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Rex V. Samuel Akpan & Ors (1940) LJR-WACA

Rex V. Samuel Akpan & Ors (1940)

LawGlobal Hub Judgment Report – West African Court of Appeal

The fact that an accomplice pleading guilty was not sentenced before giving evidence for the Crown will not cause a conviction to be quashed provided that the Judge warned himself adequately as to the necessity for corroboration and that there was in fact sufficient corroboration.

Held : Conviction upheld.

There is no need to set out the facts.

J. S. R. Cole for Crown.

The following joint judgment was delivered :— KINGDON, C.J., CAREY AND BROOKE, JJ.

In this case the three appellants weie charged with the possession of apparatus for making counterfeit coins contrary to section 148 (3) (c) of the criminal Code, They were tried not only jointly with each other but also jointly with a fourth man named Samuel Akpan who was charged with the same offence but with slightly different particulars.

The charges arose out of the same transaction. Samuel Akpan pleaded guilty and was then called as the first and principal witness for the prosecution. The learned Trial Judge found all the accused guilty and sentenced them accordingly. The principal question that arises upon the appeal concerns the calling of the man Samuel Akpan as a witness for the prosecution before he had been sentenced. This question was considered by the Court of Criminal Appeal in England in the case of R. v. Robert Smith (18 Crim. App. Rep. p.19) when Avory, J. in giving the judgment of the Court said :—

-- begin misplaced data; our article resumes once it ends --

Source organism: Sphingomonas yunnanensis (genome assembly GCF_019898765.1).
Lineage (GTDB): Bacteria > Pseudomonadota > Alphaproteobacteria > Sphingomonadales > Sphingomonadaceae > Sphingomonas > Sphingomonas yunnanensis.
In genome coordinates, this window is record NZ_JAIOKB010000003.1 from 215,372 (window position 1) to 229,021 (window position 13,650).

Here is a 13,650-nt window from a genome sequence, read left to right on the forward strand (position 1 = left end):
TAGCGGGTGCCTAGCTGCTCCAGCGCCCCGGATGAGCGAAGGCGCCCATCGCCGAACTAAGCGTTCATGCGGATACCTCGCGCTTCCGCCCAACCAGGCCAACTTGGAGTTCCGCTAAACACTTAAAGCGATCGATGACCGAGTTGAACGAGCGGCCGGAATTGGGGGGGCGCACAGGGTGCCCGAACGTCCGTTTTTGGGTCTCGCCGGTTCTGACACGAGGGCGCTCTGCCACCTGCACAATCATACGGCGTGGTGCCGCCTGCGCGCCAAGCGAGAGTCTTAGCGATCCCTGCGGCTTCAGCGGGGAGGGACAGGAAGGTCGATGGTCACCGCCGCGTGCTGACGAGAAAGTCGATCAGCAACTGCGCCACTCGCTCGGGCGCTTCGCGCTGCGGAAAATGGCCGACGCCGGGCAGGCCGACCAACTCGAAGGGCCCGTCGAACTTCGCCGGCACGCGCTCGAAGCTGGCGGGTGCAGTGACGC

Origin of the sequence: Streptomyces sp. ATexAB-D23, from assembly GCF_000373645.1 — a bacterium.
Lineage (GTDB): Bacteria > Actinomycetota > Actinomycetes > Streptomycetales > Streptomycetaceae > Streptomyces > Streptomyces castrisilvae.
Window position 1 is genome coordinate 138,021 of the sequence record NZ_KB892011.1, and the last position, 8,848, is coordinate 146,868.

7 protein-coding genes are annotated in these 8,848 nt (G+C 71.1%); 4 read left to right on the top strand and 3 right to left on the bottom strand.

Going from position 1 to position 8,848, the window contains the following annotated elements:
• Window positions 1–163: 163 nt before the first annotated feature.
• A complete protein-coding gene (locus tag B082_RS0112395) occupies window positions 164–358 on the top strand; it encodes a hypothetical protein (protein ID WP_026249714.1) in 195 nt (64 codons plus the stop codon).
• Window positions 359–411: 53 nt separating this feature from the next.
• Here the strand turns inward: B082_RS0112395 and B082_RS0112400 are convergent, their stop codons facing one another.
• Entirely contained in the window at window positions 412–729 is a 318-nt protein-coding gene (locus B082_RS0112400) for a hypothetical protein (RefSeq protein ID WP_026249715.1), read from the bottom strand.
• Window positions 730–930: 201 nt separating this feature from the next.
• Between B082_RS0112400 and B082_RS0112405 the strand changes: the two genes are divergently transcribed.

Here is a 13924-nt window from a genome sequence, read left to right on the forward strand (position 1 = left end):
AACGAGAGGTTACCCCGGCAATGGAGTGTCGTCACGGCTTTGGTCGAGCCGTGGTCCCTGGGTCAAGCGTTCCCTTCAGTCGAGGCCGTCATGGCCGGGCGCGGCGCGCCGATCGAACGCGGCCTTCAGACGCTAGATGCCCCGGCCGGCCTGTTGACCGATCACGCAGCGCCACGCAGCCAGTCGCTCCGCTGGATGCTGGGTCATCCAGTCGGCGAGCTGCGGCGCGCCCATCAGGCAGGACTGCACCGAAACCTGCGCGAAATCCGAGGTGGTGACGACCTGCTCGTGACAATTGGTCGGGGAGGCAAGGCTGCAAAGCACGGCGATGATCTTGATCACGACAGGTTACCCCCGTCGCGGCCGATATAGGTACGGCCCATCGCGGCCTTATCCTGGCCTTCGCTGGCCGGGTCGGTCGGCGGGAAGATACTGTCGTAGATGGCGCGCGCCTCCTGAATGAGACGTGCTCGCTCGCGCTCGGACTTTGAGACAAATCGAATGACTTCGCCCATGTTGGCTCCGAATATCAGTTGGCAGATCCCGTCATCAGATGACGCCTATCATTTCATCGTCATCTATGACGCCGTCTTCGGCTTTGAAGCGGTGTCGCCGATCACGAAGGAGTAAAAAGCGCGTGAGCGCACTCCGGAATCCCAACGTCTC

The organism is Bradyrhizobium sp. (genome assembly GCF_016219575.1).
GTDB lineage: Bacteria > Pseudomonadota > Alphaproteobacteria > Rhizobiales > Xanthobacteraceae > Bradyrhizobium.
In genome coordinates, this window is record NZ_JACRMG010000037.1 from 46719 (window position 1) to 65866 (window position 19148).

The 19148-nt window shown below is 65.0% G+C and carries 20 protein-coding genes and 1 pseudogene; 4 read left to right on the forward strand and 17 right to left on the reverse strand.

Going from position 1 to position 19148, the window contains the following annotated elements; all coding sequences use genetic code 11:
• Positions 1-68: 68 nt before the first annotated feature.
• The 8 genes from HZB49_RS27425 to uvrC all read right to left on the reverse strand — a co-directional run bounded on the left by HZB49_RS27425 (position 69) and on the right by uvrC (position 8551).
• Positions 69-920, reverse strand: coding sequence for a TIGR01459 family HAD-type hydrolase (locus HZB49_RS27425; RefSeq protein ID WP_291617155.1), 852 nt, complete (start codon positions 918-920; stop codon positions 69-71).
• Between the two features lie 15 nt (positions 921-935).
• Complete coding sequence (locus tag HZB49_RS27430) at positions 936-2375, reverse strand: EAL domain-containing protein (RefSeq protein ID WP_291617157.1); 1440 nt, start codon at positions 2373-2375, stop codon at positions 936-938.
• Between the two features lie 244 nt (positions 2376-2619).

” Without saying that in every case it is proper to sentence an accomplice pleading guilty before he gives evidence for the Crown, it is obvious that where he is not sentenced it is more than ever necessary to warn the jury about accepting his testimony, because, naturally, his object is to mitigate his own punishment.”

See also  The Resident & Anor V. Memudu Lagunju (1954) LJR-WACA
In this case, we think that, without question, the proper course was for sentence to have been passed upon Samuel Akpan before he was allowed to be called for the Crown. But the fact that this was not done will not lead us to quash the convictions provided thal the judge warned himself adequately as to the necessity for corroboration, and that there was in fact sufficient corroboration. As to this the Judge did warn himself very fully as to the necessity for corroboration and gave very special attention to the question of corroboration. As to the sufficiency of the corroboration there was in the case of the 3rd appellant ample, and in the case of the 1st and 2nd appellants, though not very much, sufficient in law.


The appeals of all the appellants are accordingly dismissed.

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